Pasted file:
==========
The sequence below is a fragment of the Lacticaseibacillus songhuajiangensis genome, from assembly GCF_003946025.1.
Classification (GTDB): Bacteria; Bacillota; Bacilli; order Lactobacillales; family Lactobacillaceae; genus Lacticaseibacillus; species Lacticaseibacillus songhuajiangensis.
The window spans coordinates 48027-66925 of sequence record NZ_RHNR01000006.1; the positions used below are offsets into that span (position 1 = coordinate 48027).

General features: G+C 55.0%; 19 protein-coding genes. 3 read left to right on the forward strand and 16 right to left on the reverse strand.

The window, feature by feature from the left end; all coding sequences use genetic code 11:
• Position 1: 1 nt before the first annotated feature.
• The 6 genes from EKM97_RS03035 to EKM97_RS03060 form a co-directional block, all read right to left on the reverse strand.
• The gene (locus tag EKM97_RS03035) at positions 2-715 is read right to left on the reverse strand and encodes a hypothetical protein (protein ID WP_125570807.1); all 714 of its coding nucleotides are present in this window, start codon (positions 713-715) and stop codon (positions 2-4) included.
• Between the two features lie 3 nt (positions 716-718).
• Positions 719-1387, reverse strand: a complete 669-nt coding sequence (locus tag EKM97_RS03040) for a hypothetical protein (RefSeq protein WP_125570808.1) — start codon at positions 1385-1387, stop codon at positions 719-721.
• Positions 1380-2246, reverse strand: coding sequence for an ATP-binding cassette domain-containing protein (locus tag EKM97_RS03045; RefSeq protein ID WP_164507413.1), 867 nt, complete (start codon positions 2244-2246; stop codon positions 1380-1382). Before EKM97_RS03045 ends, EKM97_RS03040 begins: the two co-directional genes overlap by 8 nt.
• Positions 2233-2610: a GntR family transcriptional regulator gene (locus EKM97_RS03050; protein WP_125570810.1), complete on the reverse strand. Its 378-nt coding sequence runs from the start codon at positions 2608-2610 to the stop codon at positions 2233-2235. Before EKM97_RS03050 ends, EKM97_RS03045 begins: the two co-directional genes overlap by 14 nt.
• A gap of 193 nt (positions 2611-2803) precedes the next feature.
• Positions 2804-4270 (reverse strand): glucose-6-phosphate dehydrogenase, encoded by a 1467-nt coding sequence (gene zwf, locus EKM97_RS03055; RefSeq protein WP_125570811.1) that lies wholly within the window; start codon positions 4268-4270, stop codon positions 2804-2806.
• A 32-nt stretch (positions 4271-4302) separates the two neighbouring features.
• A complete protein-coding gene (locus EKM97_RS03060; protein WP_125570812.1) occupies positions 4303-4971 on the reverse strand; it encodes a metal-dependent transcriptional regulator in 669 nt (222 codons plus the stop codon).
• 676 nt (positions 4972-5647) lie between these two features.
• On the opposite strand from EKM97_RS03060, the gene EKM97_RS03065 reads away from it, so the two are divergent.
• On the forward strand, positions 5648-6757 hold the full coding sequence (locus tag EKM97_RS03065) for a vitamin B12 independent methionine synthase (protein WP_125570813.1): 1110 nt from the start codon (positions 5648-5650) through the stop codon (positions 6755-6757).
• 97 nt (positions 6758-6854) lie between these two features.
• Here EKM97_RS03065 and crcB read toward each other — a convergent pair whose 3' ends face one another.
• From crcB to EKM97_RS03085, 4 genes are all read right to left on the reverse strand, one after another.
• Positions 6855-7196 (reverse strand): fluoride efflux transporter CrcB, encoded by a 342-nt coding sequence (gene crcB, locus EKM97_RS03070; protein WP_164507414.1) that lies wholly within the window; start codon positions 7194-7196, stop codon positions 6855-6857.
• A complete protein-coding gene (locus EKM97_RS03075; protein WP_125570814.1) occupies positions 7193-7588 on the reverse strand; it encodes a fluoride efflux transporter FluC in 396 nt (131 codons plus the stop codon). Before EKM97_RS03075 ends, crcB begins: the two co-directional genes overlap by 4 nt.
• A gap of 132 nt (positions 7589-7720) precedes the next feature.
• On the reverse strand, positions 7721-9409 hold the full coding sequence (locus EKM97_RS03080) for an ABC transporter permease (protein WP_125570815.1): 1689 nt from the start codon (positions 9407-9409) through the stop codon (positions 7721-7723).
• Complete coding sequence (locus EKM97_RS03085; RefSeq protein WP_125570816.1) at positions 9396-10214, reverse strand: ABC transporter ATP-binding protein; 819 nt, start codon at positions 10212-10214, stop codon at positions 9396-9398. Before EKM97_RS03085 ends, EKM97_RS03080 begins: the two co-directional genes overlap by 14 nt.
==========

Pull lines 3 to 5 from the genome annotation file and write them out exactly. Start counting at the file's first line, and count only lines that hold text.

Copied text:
The window spans coordinates 48027-66925 of sequence record NZ_RHNR01000006.1; the positions used below are offsets into that span (position 1 = coordinate 48027).

General features: G+C 55.0%; 19 protein-coding genes. 3 read left to right on the forward strand and 16 right to left on the reverse strand.

The window, feature by feature from the left end; all coding sequences use genetic code 11: